"Voucher" specimen. A term used by biologists and other scientist to euphimistically disguise the act of intentionally killing an animal to satisfy the ego.
In this case, the term is used by Alton Higgens of the TBRC, along with the disingenuous statement: "It is not immoral, even if there are those who disagree for various emotional reasons." Higgens cites the use of collecting "voucher" specimens -- in other words, killing creatures to drag back to the lab -- to justify a Sasquatch kill.Higgens wrote:
Speaking now outside of my Chairman role, as a field biologist I have always indicated that I supported collecting a specimen for documentation and study, although I have not personally pursued that objective. I don’t think sasquatches are people. Biologists are trained to think in terms of, and to care about, populations. Collection of a voucher specimen is a way of protecting the population, from my perspective. It is not immoral, even if there are those who disagree for various emotional reasons. Since this would be a new species to science, there is little question but that a specimen is justifiable. Here’s a link to guidelines and policies that have been worked out in the scientific community regarding the collection of voucher specimens. (Source.)It is immoral.
The use of the word "emotional" is used to trivialize NO KILL supporters and activists and it's extremely condescending. Dismissing those who are avidly No Kill as mere "emotional" beings with no understanding of the clinical is dishonest, as is using euphemistic terms like "vouchers," citing scientific protocols to bolster justification, outline the TBRC policies on carrying guns, and being passive-aggressive about one's own part in killing, er, collecting, a Sasquatch, I mean voucher. (I also noticed the lower case use of "sasquatches" in the above quote, which is either a typo, or an intentional use to further distance oneself from seeing Sasquatch as a living being and both marginalize and underscore the idea that Sasquatch aren't "people."
Craig Wooheater, a co-founder of TBRC doesn't agree with the Kill/Capture platform either. This is what Craig recently posted on his Facebook page; it's been re-posted many times since throughout the Internet. Craig gave me permission to post his statement:
As the co-founder, former board member, former director and chairman of the TBRC, I feel it necessary to state my opinion regarding the shooting incident involving the organization.I cannot tell you how much I respect Craig for doing this.
The organization was formed as a strictly no-kill organization.
Myself, former member Gino Napoli and Daryl Colyer participated in a pro-kill versus no-kill debate held at Chester Moore's Southern Crypto Conference in 2005. We represented the no-kill position, which was hugely unpopular with the vast majority of the attendees.
I stepped down from the organization in July of 2010 and was given the title of Chairman Emeritus and Co-Founder.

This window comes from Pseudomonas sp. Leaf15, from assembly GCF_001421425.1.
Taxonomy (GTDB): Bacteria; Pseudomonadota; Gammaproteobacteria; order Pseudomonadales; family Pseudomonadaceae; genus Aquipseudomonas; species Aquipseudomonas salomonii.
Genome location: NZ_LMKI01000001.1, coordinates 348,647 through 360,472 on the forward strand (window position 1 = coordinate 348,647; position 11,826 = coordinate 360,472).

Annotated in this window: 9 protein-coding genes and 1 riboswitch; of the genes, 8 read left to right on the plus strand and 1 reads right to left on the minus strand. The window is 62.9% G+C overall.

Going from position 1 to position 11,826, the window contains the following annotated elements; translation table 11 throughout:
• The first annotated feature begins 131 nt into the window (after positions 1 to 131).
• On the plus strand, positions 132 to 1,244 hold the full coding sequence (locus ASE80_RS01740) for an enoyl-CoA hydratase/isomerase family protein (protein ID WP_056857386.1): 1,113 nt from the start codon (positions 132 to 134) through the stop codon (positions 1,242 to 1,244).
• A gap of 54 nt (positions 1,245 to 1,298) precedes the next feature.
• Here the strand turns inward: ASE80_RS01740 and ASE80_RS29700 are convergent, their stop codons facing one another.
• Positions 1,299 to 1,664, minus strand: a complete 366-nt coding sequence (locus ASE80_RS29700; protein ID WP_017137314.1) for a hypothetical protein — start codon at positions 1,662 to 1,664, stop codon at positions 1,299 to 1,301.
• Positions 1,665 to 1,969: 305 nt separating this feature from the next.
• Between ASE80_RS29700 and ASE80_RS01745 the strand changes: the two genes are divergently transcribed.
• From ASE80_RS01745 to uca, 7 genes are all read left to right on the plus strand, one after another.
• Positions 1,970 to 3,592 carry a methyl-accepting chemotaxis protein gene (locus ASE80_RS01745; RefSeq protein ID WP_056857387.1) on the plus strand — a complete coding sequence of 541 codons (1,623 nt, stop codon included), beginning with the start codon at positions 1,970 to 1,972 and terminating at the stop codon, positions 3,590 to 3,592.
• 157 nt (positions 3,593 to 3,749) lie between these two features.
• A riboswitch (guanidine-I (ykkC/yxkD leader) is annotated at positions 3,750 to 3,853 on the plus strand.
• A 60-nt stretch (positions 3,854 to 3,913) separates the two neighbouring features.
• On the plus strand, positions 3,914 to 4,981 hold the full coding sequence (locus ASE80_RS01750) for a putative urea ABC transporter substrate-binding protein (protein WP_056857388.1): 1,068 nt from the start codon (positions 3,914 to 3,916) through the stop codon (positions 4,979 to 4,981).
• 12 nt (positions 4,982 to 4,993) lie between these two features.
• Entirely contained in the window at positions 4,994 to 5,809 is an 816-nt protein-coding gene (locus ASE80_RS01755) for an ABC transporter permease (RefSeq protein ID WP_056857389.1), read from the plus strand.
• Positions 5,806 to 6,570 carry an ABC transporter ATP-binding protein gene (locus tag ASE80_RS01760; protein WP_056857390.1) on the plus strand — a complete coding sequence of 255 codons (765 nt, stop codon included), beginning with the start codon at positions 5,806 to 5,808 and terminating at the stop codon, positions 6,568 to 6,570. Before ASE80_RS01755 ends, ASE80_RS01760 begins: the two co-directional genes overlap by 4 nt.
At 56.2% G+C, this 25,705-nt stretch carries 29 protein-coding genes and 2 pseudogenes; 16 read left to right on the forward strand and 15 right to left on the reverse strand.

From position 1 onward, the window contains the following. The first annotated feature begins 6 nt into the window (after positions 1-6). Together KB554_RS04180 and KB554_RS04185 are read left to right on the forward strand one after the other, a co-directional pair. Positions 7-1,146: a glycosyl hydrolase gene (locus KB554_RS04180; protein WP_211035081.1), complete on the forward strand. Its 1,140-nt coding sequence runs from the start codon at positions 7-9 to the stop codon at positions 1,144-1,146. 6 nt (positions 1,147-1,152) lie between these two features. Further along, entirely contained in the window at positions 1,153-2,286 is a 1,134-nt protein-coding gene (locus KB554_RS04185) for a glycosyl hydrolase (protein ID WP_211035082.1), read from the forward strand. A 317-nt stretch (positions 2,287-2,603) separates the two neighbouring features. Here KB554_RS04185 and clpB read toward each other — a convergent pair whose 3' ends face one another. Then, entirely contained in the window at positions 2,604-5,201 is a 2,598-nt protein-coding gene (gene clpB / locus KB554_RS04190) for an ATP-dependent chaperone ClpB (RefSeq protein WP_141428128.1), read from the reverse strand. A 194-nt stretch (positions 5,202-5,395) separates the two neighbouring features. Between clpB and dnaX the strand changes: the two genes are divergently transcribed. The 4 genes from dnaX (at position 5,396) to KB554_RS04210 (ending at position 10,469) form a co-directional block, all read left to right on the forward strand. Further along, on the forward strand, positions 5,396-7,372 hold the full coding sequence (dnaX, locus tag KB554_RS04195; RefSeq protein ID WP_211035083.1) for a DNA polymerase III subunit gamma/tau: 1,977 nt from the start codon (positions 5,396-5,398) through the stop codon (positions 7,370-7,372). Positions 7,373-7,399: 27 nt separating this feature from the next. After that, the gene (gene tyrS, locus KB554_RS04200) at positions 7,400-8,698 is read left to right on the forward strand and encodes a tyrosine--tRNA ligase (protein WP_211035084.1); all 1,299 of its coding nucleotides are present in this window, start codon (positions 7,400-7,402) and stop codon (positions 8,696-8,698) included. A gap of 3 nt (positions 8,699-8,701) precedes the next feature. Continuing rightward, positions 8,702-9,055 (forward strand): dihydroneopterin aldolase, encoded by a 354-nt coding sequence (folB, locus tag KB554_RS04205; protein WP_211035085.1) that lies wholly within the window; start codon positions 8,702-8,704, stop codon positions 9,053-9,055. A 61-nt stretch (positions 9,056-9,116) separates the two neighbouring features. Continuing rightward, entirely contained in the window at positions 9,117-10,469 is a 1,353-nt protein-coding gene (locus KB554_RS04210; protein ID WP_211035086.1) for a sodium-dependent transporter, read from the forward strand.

In December of 2010, I began hearing rumors that there was a philosophical change brewing in at least several current TBRC board members.
I communicated with Alton Higgins, current chairman, regarding the rumors and he stated the TBRC's position was neutrality regarding pro-kill versus no-kill.
I felt that was not the case and I relinquished the honorary titles and asked that my name be removed in all instances from the website.
This was not an easy decision to make, taking into account the 11 years of dedication I had given to the organization.
After word came out regarding the shooting incident, my suspicions were verified and I knew I had made the correct decision.
- Craig Woolheater
This is an issue I feel so damn strongly about; it's not a mere disagreement on theory or speculations about what Sasquatch is, or isn't, or the "flesh and blood vs. paranormal" issue. (Although that does bring up interesting aspects that one should consider in all this.)
Some of the comments on the sites where the above articles have been posted (a few which are "anonymous" yet feel compelled to share their opinions, including name calling, while hiding behind the ubiquitous no name name) say that Sasquatch "aren't people." Higgens certainly has said so. Maybe they are, maybe they're not. I have not been honored to see a Sasquatch so I don't know. For many who have, they say it is indeed closer to human than not. For myself, it doesn't matter (well, it does, but...) if it's "people" or closer to a worm. Its intelligence level is not the criteria for making the decision to go out and kill one. Or, capture one for that matter.
Naturally, if Sasaquatch is "closer to people" than not, then yes, it'd be horrific to kill one. But it's also pretty damn horrible to kill one just because you can. (Although, have you noticed, no one has, thankfully.)
It's a living being minding its own business and we do not have the right to intrude upon its habitat and attempt to kill or capture, simply to satisfy our egos. It gets to that, and only that. Fuck science. We don't need to prove a damn thing. Witnesses who've seen Sasquatch know. The rest of us who haven't, well, too bad for us. Maybe we'll be blessed as well some day.